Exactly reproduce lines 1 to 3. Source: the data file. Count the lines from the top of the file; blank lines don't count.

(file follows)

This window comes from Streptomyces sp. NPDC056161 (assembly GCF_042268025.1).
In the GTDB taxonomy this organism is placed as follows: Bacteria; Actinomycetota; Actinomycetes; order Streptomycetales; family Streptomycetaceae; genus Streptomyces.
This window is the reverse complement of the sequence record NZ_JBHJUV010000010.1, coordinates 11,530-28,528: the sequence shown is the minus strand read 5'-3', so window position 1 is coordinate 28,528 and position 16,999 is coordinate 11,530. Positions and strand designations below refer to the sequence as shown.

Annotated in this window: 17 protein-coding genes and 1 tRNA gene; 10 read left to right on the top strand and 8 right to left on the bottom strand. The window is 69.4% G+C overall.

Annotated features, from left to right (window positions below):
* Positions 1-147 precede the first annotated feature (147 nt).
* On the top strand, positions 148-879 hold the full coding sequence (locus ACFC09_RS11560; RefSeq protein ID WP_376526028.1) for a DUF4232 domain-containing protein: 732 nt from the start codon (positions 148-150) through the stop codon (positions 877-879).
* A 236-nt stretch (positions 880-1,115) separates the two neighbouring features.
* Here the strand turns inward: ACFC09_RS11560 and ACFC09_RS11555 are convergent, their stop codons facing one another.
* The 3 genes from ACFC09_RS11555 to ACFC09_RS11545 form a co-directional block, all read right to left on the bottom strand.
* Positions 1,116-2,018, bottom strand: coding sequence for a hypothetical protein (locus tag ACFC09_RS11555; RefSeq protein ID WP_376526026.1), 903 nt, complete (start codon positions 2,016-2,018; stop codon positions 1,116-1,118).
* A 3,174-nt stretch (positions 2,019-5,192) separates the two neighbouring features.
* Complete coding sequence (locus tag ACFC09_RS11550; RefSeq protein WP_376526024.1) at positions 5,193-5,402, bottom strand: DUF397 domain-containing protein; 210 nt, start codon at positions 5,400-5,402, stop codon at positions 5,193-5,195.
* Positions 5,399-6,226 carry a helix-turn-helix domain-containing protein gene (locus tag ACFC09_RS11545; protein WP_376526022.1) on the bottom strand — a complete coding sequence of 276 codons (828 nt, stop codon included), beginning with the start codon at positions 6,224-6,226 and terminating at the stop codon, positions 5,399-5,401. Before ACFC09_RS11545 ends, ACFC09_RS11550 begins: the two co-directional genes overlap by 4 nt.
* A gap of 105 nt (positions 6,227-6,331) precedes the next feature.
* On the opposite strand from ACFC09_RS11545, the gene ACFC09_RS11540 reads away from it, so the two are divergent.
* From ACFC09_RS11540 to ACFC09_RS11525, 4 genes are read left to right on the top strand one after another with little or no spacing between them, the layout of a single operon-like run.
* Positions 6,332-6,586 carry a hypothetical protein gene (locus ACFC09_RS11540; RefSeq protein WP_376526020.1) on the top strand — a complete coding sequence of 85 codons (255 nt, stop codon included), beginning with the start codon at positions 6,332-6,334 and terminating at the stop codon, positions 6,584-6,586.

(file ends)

This window comes from Streptomyces sp. NPDC056161 (assembly GCF_042268025.1).
In the GTDB taxonomy this organism is placed as follows: Bacteria; Actinomycetota; Actinomycetes; order Streptomycetales; family Streptomycetaceae; genus Streptomyces.
This window is the reverse complement of the sequence record NZ_JBHJUV010000010.1, coordinates 11,530-28,528: the sequence shown is the minus strand read 5'-3', so window position 1 is coordinate 28,528 and position 16,999 is coordinate 11,530. Positions and strand designations below refer to the sequence as shown.